It is our conclusion that the term "accidental means" must be interpreted according to the usage of the average man.... To eliminate from the definition of "accidental means" all cases where the injury happened as the natural or foreseeable result of a force or event voluntarily set in motion by the insured may have some scientific justification, but is contrary to the common understanding of the term and tends unfairly to limit such policies to cases where the insured is guilty of no negligence.
Id. 236 N.W. at 538-39. In other words Wisconsin has rejected a narrower definition of accident that would call for both an unforeseen event and an unanticipated result, and requires only the latter. On the present facts, the magistrate judge concluded that McFarlane's heart attack was an "accident," at least for analytical purposes, resulting directly from the break-in and accompanying stress of searching for the culprits. Neither side has disputed this characterization.
The only point of contention between the parties concerns whether the circumstances surrounding McFarlane's death constituted its "sole cause." Sole cause may be something of a misnomer since it actually serves to distinguish, according to a reasonableness standard, those acts whose performance poses no risk of serious injury from those that could cause considerable injury, even to someone in good health. The jury instruction endorsed by the Wisconsin Supreme Court to this end reads:
[I]f a disease or bodily condition exists and an accident occurs, to constitute the accidental means the sole cause of the injury, ... it is not necessary that the injuries or the results thereof would have been as severe as they were had the disease or bodily condition not existed; but it is sufficient if the accidental means would have solely caused some considerable injury had the disease or bodily condition not existed.
Stoffel, 164 N.W.2d at 488. In Stoffel, the decedent (Stoffel) collapsed and died of a massive hemorrhage from a ruptured aorta while lifting a farm wagon. Stoffel, who was 21 and in apparent good health at the time of his death, actually had a heart condition that contributed to the rupture. A jury concluded that the act of lifting was the sole cause of his death and found for Stoffel. On appeal the Wisconsin Supreme Court concluded that Stoffel had offered credible medical testimony supporting the favorable jury verdict. Id. at 490; see also Graves v. Travelers Ins. Co., 66 Wis.2d 124, 224 N.W.2d 398, 404-05 (1974) (medical evidence sufficient to support jury verdict for plaintiff-beneficiary).
Mrs. McFarlane reads Stoffel to require that a plaintiff show only that the activity "could have" caused considerable injury to a healthy individual and attempts to make much of this apparent standard. She directs our attention to the testimony of Dr. Richard Cooper, a cardiologist and her expert witness. Dr. Cooper concluded that a person without McFarlane's underlying physical and health problems (which we take to be an "average man") could have suffered a non-fatal heart attack under the circumstances that surrounded his death. Indeed, the line of questioning employed by McFarlane's attorney in the examination of Dr. Cooper closely tracked that of counsel in Stoffel. Mrs. McFarlane contends that the magistrate judge erred by holding her to a higher burden inasmuch as the judge concluded Mrs. McFarlane did not prove by a preponderance of the evidence that McFarlane would have sustained an injury that night had he not suffered from a preexisting heart condition. The distinction lies in the difference between "could" and "would." Whereas "could" refers to some probability of an indeterminate size, "would" conveys something closely akin to more likely than not. In other words, the magistrate judge concluded, based on all the evidence presented, that Mrs. McFarlane did not establish that it was more likely than not that McFarlane would have sustained some serious injury absent his heart condition. This reasoning is consistent with Wisconsin law.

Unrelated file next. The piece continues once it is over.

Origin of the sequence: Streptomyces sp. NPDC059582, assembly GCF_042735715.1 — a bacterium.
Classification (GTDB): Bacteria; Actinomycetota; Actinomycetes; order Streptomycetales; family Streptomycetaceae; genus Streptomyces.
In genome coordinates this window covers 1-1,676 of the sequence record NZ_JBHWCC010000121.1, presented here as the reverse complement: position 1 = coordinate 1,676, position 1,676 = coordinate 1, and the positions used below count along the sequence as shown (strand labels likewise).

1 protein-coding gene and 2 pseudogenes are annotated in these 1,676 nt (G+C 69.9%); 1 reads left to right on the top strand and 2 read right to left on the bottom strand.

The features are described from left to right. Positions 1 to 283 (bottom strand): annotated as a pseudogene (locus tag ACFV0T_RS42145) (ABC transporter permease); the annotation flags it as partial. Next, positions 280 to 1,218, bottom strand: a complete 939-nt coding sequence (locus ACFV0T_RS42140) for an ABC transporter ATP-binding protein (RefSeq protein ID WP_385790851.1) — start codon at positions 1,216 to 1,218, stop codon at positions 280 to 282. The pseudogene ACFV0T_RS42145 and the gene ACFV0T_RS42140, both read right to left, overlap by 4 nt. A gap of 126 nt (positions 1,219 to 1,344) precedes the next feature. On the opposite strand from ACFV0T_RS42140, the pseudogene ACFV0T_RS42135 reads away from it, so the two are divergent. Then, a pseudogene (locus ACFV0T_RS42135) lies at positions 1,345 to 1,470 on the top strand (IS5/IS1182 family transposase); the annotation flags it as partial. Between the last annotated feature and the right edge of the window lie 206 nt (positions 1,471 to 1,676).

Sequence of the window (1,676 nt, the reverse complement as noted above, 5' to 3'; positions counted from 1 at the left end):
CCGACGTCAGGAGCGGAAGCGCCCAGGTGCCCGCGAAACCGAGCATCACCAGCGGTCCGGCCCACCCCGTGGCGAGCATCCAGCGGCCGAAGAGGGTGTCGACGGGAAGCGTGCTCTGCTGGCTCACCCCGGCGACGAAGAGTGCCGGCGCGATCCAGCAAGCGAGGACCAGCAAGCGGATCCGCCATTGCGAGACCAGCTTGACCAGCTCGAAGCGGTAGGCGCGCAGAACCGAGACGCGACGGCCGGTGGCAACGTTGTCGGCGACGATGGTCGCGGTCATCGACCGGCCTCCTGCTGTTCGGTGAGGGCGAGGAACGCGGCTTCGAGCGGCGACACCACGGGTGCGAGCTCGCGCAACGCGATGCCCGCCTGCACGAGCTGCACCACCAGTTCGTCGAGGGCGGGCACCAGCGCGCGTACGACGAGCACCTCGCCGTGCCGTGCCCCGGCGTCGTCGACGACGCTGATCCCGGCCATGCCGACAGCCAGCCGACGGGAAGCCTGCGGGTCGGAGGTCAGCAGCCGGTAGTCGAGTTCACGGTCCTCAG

As the factfinder, the magistrate judge might have arrived at the same outcome even if Dr. Cooper had asserted that some healthy individual in McFarlane's shoes would have suffered a non-fatal heart attack that night. Cf. Graves, 224 N.W.2d at 404-05. He didn't. And even though he testified that a serious injury, namely a non-fatal heart attack, was within the realm of possibility, the magistrate judge could and did view all the evidence otherwise. McFarlane exhibited a number of factors associated with high incidence of heart attacks. Dr. Cooper himself testified that obesity, diabetes, hypertension, family history, and ventricular hypertrophy all constituted independent risk factors for heart attacks. Regardless of what Dr. Cooper maintained could have happened, the magistrate judge was within her rights to credit or discount evidence she heard. Nothing in this conclusion by the magistrate judge--that the accident did not constitute the sole cause of McFarlane's death--manifests clear error.2
Neither McFarlane's policy nor the amendatory rider to it is at issue. Ostensibly designed to limit the insurer's exposure, the language of such amendatory riders has been construed by Wisconsin courts as requiring that the accident be the sole cause of death. Stoffel, 164 N.W.2d at 491; Graves v. Travelers Ins. Co., 66 Wis.2d 124, 224 N.W.2d 398, 404 (1974)
Mrs. McFarlane's counsel conceded at oral argument that if we affirmed the magistrate judge on the question of coverage, we would have no occasion to entertain her contention that the Insurance Company acted in bad faith in denying Mrs. McFarlane accidental death benefits